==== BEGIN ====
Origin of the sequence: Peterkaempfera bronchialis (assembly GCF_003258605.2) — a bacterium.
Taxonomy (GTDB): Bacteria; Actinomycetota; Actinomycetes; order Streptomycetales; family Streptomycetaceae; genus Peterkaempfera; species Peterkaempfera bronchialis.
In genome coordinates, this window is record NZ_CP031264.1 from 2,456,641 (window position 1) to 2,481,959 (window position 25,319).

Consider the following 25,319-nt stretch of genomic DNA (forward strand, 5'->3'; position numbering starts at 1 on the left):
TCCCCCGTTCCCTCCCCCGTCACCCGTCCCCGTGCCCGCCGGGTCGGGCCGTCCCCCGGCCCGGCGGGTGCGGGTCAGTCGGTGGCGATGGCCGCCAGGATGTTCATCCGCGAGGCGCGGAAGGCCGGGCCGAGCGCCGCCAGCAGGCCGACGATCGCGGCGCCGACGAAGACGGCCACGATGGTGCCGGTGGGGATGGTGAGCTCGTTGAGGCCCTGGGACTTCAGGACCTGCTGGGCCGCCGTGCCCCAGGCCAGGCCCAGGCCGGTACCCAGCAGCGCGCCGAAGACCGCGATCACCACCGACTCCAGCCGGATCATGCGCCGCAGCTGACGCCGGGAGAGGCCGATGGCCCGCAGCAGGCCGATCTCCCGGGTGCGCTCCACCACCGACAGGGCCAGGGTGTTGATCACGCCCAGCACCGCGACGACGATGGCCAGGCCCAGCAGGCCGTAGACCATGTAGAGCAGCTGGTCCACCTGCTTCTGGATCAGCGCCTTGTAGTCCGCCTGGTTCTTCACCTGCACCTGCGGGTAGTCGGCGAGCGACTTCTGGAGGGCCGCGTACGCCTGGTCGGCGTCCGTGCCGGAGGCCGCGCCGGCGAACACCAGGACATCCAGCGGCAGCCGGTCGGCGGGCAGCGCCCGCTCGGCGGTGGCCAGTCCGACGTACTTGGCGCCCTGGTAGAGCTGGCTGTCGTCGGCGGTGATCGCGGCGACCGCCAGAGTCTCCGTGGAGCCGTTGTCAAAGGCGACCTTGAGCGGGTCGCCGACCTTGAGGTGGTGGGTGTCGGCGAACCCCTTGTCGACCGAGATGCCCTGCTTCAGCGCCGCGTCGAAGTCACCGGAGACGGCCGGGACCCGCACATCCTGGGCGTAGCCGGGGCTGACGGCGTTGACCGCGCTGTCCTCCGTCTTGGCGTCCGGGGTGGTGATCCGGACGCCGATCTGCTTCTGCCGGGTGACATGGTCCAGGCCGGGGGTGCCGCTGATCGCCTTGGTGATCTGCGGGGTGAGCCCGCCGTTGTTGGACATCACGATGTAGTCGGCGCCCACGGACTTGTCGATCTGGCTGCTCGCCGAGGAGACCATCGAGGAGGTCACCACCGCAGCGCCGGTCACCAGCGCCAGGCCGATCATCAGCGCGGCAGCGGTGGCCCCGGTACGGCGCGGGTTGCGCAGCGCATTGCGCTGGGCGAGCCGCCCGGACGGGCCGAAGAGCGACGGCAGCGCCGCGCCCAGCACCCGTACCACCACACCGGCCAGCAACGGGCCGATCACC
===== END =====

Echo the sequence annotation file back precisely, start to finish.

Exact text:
Origin of the sequence: Peterkaempfera bronchialis (assembly GCF_003258605.2) — a bacterium.
Taxonomy (GTDB): Bacteria; Actinomycetota; Actinomycetes; order Streptomycetales; family Streptomycetaceae; genus Peterkaempfera; species Peterkaempfera bronchialis.
In genome coordinates, this window is record NZ_CP031264.1 from 2,456,641 (window position 1) to 2,481,959 (window position 25,319).

Consider the following 25,319-nt stretch of genomic DNA (forward strand, 5'->3'; position numbering starts at 1 on the left):
TCCCCCGTTCCCTCCCCCGTCACCCGTCCCCGTGCCCGCCGGGTCGGGCCGTCCCCCGGCCCGGCGGGTGCGGGTCAGTCGGTGGCGATGGCCGCCAGGATGTTCATCCGCGAGGCGCGGAAGGCCGGGCCGAGCGCCGCCAGCAGGCCGACGATCGCGGCGCCGACGAAGACGGCCACGATGGTGCCGGTGGGGATGGTGAGCTCGTTGAGGCCCTGGGACTTCAGGACCTGCTGGGCCGCCGTGCCCCAGGCCAGGCCCAGGCCGGTACCCAGCAGCGCGCCGAAGACCGCGATCACCACCGACTCCAGCCGGATCATGCGCCGCAGCTGACGCCGGGAGAGGCCGATGGCCCGCAGCAGGCCGATCTCCCGGGTGCGCTCCACCACCGACAGGGCCAGGGTGTTGATCACGCCCAGCACCGCGACGACGATGGCCAGGCCCAGCAGGCCGTAGACCATGTAGAGCAGCTGGTCCACCTGCTTCTGGATCAGCGCCTTGTAGTCCGCCTGGTTCTTCACCTGCACCTGCGGGTAGTCGGCGAGCGACTTCTGGAGGGCCGCGTACGCCTGGTCGGCGTCCGTGCCGGAGGCCGCGCCGGCGAACACCAGGACATCCAGCGGCAGCCGGTCGGCGGGCAGCGCCCGCTCGGCGGTGGCCAGTCCGACGTACTTGGCGCCCTGGTAGAGCTGGCTGTCGTCGGCGGTGATCGCGGCGACCGCCAGAGTCTCCGTGGAGCCGTTGTCAAAGGCGACCTTGAGCGGGTCGCCGACCTTGAGGTGGTGGGTGTCGGCGAACCCCTTGTCGACCGAGATGCCCTGCTTCAGCGCCGCGTCGAAGTCACCGGAGACGGCCGGGACCCGCACATCCTGGGCGTAGCCGGGGCTGACGGCGTTGACCGCGCTGTCCTCCGTCTTGGCGTCCGGGGTGGTGATCCGGACGCCGATCTGCTTCTGCCGGGTGACATGGTCCAGGCCGGGGGTGCCGCTGATCGCCTTGGTGATCTGCGGGGTGAGCCCGCCGTTGTTGGACATCACGATGTAGTCGGCGCCCACGGACTTGTCGATCTGGCTGCTCGCCGAGGAGACCATCGAGGAGGTCACCACCGCAGCGCCGGTCACCAGCGCCAGGCCGATCATCAGCGCGGCAGCGGTGGCCCCGGTACGGCGCGGGTTGCGCAGCGCATTGCGCTGGGCGAGCCGCCCGGACGGGCCGAAGAGCGACGGCAGCGCCGCGCCCAGCACCCGTACCACCACACCGGCCAGCAACGGGCCGATCACC